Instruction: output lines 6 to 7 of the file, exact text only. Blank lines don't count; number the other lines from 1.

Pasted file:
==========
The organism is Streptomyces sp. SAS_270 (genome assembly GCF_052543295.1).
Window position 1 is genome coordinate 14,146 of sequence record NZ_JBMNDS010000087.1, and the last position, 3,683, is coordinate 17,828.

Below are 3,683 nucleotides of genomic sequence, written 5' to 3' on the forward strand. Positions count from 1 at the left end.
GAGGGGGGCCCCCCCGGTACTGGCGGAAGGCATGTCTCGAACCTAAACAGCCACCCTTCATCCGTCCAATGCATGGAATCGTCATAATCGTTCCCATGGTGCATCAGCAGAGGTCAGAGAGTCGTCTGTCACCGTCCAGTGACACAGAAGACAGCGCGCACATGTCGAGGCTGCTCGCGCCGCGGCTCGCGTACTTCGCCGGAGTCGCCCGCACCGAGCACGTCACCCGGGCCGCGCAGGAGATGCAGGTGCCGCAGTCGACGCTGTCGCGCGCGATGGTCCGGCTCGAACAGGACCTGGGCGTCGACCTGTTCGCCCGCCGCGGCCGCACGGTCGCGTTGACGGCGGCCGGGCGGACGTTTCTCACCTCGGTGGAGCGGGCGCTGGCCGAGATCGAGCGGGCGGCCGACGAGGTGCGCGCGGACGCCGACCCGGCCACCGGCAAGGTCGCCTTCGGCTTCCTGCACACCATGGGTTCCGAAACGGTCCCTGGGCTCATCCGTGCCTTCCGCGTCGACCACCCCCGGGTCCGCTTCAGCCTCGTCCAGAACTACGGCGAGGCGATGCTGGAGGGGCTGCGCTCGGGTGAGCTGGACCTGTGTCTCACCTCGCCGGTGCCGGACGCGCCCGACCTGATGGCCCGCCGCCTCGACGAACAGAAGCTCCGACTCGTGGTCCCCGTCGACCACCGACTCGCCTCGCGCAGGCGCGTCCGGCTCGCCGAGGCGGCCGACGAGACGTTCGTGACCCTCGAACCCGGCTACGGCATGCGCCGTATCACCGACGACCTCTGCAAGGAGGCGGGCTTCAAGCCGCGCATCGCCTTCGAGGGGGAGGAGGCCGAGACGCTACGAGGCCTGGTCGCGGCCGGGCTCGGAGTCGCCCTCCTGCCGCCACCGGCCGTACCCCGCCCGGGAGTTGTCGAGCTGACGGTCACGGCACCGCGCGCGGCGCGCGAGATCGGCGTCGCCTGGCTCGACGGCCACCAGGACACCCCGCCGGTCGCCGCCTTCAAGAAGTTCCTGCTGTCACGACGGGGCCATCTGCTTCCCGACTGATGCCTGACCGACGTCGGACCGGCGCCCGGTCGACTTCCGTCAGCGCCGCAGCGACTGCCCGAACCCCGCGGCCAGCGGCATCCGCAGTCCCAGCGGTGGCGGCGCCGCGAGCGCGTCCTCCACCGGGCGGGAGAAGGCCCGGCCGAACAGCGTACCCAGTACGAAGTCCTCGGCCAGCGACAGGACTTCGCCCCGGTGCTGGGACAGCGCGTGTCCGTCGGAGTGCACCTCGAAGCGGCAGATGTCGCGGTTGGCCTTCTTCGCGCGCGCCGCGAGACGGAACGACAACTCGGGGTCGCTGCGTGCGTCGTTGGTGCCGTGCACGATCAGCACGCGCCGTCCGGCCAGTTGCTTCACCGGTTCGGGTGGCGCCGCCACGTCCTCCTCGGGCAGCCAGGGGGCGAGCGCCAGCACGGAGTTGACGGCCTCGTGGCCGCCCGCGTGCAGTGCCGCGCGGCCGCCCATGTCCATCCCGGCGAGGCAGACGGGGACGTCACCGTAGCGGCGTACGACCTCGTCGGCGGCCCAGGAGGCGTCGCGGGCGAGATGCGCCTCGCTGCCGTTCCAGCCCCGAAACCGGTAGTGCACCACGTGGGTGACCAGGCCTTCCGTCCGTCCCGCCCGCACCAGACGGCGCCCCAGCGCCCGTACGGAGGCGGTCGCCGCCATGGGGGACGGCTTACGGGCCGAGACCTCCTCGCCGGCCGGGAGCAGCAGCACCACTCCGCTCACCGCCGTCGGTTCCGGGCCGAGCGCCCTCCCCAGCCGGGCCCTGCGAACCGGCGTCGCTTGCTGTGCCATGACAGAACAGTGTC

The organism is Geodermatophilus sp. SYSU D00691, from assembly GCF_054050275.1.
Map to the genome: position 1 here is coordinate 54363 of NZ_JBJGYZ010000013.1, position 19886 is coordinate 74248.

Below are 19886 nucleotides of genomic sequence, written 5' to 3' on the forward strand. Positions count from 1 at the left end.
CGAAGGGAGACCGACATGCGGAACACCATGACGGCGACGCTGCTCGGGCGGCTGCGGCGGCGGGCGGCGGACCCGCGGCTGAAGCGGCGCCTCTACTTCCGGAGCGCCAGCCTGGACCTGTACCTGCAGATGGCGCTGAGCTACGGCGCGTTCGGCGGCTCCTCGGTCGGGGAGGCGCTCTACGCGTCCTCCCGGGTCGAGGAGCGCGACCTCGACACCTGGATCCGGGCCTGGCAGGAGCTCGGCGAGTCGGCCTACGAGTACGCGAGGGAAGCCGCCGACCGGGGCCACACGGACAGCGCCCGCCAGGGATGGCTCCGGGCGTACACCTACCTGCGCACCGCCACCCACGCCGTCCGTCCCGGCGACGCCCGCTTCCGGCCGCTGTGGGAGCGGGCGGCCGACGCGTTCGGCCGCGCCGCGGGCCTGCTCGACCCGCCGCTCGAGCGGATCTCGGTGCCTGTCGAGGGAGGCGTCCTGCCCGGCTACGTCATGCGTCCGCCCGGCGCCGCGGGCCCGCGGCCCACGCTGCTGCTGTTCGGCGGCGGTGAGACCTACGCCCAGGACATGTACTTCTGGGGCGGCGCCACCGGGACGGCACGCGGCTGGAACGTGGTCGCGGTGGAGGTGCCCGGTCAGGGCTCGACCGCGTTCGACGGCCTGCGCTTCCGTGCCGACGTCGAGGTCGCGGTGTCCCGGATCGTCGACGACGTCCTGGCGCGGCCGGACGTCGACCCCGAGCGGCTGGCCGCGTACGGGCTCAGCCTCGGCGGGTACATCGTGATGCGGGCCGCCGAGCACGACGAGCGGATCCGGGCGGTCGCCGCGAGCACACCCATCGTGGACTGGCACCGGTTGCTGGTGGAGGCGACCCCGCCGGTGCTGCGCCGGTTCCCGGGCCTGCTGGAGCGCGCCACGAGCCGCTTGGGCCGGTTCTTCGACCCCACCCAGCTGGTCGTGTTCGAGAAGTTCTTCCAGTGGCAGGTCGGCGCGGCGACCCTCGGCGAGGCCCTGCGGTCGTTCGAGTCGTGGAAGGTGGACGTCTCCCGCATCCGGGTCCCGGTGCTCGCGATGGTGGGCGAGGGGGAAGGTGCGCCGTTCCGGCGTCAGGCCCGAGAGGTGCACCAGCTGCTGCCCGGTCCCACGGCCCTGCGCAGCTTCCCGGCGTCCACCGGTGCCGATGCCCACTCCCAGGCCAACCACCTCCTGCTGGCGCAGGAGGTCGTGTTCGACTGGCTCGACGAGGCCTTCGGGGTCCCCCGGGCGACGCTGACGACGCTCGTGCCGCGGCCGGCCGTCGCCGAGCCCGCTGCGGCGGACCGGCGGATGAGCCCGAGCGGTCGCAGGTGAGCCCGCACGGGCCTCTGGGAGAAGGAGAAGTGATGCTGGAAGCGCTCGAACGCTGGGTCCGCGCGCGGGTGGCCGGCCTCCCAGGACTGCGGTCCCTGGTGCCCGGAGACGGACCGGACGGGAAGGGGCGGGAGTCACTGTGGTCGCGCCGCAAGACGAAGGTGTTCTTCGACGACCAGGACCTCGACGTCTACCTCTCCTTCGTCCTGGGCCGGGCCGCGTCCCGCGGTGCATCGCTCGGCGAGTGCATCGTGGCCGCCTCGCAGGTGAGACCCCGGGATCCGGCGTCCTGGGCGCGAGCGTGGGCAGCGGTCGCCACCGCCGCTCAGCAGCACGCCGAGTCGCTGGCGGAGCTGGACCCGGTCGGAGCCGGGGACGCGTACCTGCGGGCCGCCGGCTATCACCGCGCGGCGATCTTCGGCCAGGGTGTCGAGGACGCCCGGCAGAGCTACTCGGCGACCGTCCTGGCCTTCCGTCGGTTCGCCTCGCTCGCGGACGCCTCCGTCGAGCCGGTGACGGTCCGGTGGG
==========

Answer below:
Map to the genome: position 1 here is coordinate 54363 of NZ_JBJGYZ010000013.1, position 19886 is coordinate 74248.

Below are 19886 nucleotides of genomic sequence, written 5' to 3' on the forward strand. Positions count from 1 at the left end.